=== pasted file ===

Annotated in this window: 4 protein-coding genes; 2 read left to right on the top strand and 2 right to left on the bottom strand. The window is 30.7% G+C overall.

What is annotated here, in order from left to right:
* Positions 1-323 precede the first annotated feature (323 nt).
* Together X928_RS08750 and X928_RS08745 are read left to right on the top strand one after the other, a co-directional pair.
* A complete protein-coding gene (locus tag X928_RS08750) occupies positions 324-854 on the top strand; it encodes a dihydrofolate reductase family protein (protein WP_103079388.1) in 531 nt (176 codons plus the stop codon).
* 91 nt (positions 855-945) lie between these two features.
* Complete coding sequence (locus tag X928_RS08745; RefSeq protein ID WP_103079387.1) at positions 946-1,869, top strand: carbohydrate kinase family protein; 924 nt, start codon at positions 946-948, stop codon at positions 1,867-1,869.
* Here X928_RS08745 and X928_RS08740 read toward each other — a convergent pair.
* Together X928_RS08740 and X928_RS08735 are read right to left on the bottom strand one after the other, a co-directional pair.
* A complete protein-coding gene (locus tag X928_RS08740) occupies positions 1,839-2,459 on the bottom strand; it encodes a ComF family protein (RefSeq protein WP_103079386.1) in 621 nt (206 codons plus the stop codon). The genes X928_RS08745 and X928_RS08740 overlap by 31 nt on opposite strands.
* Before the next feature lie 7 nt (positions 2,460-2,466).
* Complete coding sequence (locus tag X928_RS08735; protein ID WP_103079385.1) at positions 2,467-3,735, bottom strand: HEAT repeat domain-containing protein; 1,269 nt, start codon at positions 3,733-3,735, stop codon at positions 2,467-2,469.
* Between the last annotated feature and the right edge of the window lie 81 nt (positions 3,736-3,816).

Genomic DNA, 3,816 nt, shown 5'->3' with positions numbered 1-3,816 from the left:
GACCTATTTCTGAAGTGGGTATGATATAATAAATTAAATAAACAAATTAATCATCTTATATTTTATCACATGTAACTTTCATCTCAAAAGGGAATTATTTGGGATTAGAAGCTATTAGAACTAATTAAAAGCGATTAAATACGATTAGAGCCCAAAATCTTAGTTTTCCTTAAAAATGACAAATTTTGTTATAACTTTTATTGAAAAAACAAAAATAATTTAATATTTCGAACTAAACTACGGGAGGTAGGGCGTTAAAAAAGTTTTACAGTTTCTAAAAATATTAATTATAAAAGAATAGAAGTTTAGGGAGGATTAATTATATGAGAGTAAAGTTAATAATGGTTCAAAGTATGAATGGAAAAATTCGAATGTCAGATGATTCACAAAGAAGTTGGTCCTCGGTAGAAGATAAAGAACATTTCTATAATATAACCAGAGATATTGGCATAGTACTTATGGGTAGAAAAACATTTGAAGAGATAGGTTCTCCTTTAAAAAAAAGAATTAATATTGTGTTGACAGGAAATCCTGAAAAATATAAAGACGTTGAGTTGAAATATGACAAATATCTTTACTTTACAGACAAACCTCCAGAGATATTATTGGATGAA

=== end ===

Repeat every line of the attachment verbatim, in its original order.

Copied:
Annotated in this window: 4 protein-coding genes; 2 read left to right on the top strand and 2 right to left on the bottom strand. The window is 30.7% G+C overall.

What is annotated here, in order from left to right:
* Positions 1-323 precede the first annotated feature (323 nt).
* Together X928_RS08750 and X928_RS08745 are read left to right on the top strand one after the other, a co-directional pair.
* A complete protein-coding gene (locus tag X928_RS08750) occupies positions 324-854 on the top strand; it encodes a dihydrofolate reductase family protein (protein WP_103079388.1) in 531 nt (176 codons plus the stop codon).
* 91 nt (positions 855-945) lie between these two features.
* Complete coding sequence (locus tag X928_RS08745; RefSeq protein ID WP_103079387.1) at positions 946-1,869, top strand: carbohydrate kinase family protein; 924 nt, start codon at positions 946-948, stop codon at positions 1,867-1,869.
* Here X928_RS08745 and X928_RS08740 read toward each other — a convergent pair.
* Together X928_RS08740 and X928_RS08735 are read right to left on the bottom strand one after the other, a co-directional pair.
* A complete protein-coding gene (locus tag X928_RS08740) occupies positions 1,839-2,459 on the bottom strand; it encodes a ComF family protein (RefSeq protein WP_103079386.1) in 621 nt (206 codons plus the stop codon). The genes X928_RS08745 and X928_RS08740 overlap by 31 nt on opposite strands.
* Before the next feature lie 7 nt (positions 2,460-2,466).
* Complete coding sequence (locus tag X928_RS08735; protein ID WP_103079385.1) at positions 2,467-3,735, bottom strand: HEAT repeat domain-containing protein; 1,269 nt, start codon at positions 3,733-3,735, stop codon at positions 2,467-2,469.
* Between the last annotated feature and the right edge of the window lie 81 nt (positions 3,736-3,816).

Genomic DNA, 3,816 nt, shown 5'->3' with positions numbered 1-3,816 from the left:
GACCTATTTCTGAAGTGGGTATGATATAATAAATTAAATAAACAAATTAATCATCTTATATTTTATCACATGTAACTTTCATCTCAAAAGGGAATTATTTGGGATTAGAAGCTATTAGAACTAATTAAAAGCGATTAAATACGATTAGAGCCCAAAATCTTAGTTTTCCTTAAAAATGACAAATTTTGTTATAACTTTTATTGAAAAAACAAAAATAATTTAATATTTCGAACTAAACTACGGGAGGTAGGGCGTTAAAAAAGTTTTACAGTTTCTAAAAATATTAATTATAAAAGAATAGAAGTTTAGGGAGGATTAATTATATGAGAGTAAAGTTAATAATGGTTCAAAGTATGAATGGAAAAATTCGAATGTCAGATGATTCACAAAGAAGTTGGTCCTCGGTAGAAGATAAAGAACATTTCTATAATATAACCAGAGATATTGGCATAGTACTTATGGGTAGAAAAACATTTGAAGAGATAGGTTCTCCTTTAAAAAAAAGAATTAATATTGTGTTGACAGGAAATCCTGAAAAATATAAAGACGTTGAGTTGAAATATGACAAATATCTTTACTTTACAGACAAACCTCCAGAGATATTATTGGATGAA